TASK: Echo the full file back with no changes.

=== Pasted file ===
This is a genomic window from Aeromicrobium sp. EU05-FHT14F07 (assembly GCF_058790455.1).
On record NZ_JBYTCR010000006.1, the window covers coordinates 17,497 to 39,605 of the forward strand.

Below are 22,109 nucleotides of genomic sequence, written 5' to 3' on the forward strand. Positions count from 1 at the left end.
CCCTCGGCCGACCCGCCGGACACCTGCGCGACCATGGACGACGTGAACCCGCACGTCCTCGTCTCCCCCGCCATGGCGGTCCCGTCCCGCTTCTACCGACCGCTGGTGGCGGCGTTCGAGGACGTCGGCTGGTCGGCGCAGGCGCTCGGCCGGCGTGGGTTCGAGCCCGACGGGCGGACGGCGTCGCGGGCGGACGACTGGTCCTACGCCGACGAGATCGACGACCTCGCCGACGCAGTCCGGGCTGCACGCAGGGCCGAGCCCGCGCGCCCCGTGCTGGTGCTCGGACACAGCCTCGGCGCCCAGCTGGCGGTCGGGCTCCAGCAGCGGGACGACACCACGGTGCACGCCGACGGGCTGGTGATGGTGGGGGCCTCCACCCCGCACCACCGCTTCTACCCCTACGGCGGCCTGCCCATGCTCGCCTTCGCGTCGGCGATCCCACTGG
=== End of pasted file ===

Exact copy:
This is a genomic window from Aeromicrobium sp. EU05-FHT14F07 (assembly GCF_058790455.1).
On record NZ_JBYTCR010000006.1, the window covers coordinates 17,497 to 39,605 of the forward strand.

Below are 22,109 nucleotides of genomic sequence, written 5' to 3' on the forward strand. Positions count from 1 at the left end.
CCCTCGGCCGACCCGCCGGACACCTGCGCGACCATGGACGACGTGAACCCGCACGTCCTCGTCTCCCCCGCCATGGCGGTCCCGTCCCGCTTCTACCGACCGCTGGTGGCGGCGTTCGAGGACGTCGGCTGGTCGGCGCAGGCGCTCGGCCGGCGTGGGTTCGAGCCCGACGGGCGGACGGCGTCGCGGGCGGACGACTGGTCCTACGCCGACGAGATCGACGACCTCGCCGACGCAGTCCGGGCTGCACGCAGGGCCGAGCCCGCGCGCCCCGTGCTGGTGCTCGGACACAGCCTCGGCGCCCAGCTGGCGGTCGGGCTCCAGCAGCGGGACGACACCACGGTGCACGCCGACGGGCTGGTGATGGTGGGGGCCTCCACCCCGCACCACCGCTTCTACCCCTACGGCGGCCTGCCCATGCTCGCCTTCGCGTCGGCGATCCCACTGG